Obviously dynasty Twitter and some deep-digging fantasy football fanatics love Breshad Perriman. He ran a 4.25-second forty-yard dash two years ago at his pro day. He’s big, strong and looks the part for a real WR1 in the NFL. But the truth is Perriman played in all 16 games last year and only garnered 33 receptions. Unless something drastic changes he’ll be the WR3 on a team that primarily feeds their running backs, two wide receivers and a tight end. Breshad may find himself as the odd man out yet again with Jeremy Maclin and Mike Wallace leading the charge.
Is Joe Flacco actually a decent late round QB target in deeper formats or Superflex?
The short answer to this question is no. Joe Flacco is already out for three to six weeks with a back injury. Who knows if he’ll be himself early on in part because of that alone? However, if you go deep enough Joe Flacco could present some value as the QB20-24 option, given the weapons around him. If Maclin, Wallace, Perriman, West, Woodhead and Gilmore all stay healthy the Ravens offense should hum along pretty nicely. If that’s the case, Joe Flacco’s touchdown upside may be greater than we have seen in recent memory. He is still not #elite, but Flacco offers a decent weekly floor with back-end QB1 upside (format depending).
Who is the sleeper worth targeting on the Ravens in deeper leagues?
The name to know for the worst case injury scenario for the Ravens would have to be Javorius “Buck” Allen. Javorius was actually asked to carry the load for a brief period in 2015. It seemed that every possible starting offensive weapon for the Ravens went down that year. Javorius had a tough time carrying the offense by himself and was never really given another chance. Should Terrance West or Danny Woodhead miss any time, Buck Allen could easily be plugged into the early or later down role right away. He offers a balanced skill set that many depth running backs do not.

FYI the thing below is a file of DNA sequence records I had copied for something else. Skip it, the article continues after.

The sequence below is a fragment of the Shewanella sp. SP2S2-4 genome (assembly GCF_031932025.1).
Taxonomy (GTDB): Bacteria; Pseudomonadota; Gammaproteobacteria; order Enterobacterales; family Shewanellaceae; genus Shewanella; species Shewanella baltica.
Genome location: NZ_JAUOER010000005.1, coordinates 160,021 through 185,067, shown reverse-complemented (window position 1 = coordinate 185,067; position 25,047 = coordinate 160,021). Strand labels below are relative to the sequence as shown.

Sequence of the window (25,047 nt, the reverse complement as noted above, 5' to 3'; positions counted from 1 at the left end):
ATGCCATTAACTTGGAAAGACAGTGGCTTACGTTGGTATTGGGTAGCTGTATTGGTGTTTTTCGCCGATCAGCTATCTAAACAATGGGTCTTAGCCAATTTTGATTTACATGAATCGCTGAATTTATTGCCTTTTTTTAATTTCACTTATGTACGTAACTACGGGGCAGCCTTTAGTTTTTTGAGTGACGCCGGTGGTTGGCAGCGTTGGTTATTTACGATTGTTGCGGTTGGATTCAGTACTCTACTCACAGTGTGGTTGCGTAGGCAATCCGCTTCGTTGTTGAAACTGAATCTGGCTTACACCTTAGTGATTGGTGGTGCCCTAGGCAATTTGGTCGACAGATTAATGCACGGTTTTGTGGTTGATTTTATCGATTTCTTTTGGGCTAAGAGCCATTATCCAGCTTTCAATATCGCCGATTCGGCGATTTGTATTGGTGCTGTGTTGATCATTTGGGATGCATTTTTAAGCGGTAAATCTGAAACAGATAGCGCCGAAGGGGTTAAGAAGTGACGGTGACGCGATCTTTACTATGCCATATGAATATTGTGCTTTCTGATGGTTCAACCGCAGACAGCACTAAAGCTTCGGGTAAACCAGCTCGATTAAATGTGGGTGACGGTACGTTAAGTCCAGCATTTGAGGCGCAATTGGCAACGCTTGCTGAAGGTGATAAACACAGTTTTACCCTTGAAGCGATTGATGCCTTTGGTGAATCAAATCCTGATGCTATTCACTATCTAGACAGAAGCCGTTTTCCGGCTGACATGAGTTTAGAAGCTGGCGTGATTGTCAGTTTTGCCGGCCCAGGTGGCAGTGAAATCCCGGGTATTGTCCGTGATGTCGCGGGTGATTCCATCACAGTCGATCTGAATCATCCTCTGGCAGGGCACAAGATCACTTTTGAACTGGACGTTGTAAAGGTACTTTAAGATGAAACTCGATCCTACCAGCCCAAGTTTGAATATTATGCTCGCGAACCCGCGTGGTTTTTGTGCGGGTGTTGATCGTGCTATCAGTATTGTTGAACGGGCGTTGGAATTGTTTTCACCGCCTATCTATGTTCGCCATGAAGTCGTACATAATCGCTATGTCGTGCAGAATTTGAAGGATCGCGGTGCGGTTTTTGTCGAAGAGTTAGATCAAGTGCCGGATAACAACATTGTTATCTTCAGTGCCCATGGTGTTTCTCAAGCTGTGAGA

For more updated news, notes and analysis on the Ravens training camp, check out BaltimoreRavens.com and follow the team writers as they break down the above issues and many others.
As always, you can find me on Twitter @FF_TravisM. I’m always down to chat football, ultimate frisbee, or how bad of a dancer I am. Thanks for reading, and good luck this year in all of your fantasy football endeavors!